Zika-Induced Microcephaly and Neurodevelopment

Zika virus [ZV] infection in pregnancy causes microcephaly in the developing fetus. The cause and effect relationship is well established through human case studies and experimental models. The fetal neural tissue development is markedly disrupted by the ZV with the most significant effect on the developing grey matter of the brain tissue via the infection of neural progenitor cells and widespread apoptosis. ZV infects undifferentiated precursor neuronal cells that are rapidly undergoing mitosis, thus making it highly likely to perturb mitotic spindle and centromere related genes and proteins. The infected cells fail to differentiate into functional neurons and undergo apoptosis. Reviewing the literature informs that ZV infects the undifferentiated neural stem cells and the cells expressing the AXL receptors. The focused gene expression studies in ZV infected cells may help to identify the perturbed genes and the mechanisms of apoptosis of the selected cell population as well as the pathology of microcephaly itself.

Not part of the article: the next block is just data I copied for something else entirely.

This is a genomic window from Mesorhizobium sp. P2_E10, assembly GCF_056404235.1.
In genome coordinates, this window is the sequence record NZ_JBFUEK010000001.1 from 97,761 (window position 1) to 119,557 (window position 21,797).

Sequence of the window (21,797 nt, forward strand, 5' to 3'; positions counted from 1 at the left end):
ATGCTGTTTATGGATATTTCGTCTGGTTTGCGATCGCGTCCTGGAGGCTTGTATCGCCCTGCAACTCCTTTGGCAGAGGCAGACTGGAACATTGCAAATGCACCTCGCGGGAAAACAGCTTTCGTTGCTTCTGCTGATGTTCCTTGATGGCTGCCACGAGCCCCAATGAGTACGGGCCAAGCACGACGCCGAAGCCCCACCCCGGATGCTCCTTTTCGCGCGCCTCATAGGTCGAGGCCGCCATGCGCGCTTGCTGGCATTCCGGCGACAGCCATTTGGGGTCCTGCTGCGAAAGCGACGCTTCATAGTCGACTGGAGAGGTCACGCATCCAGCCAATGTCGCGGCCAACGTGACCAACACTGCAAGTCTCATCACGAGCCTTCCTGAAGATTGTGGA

The purpose of this review is to understand the most vulnerable cell type susceptible to ZV infection in context with the changes in human ZV-induced microcephalic brain tissue morphology, mouse model and in vitro spheroids and organoids studies. Here we discuss the human brain development and correlate it with the experimental evidence of the ZV effects on the neuronal development in vivo and in vitro.

Author(s): Sidra Shafique

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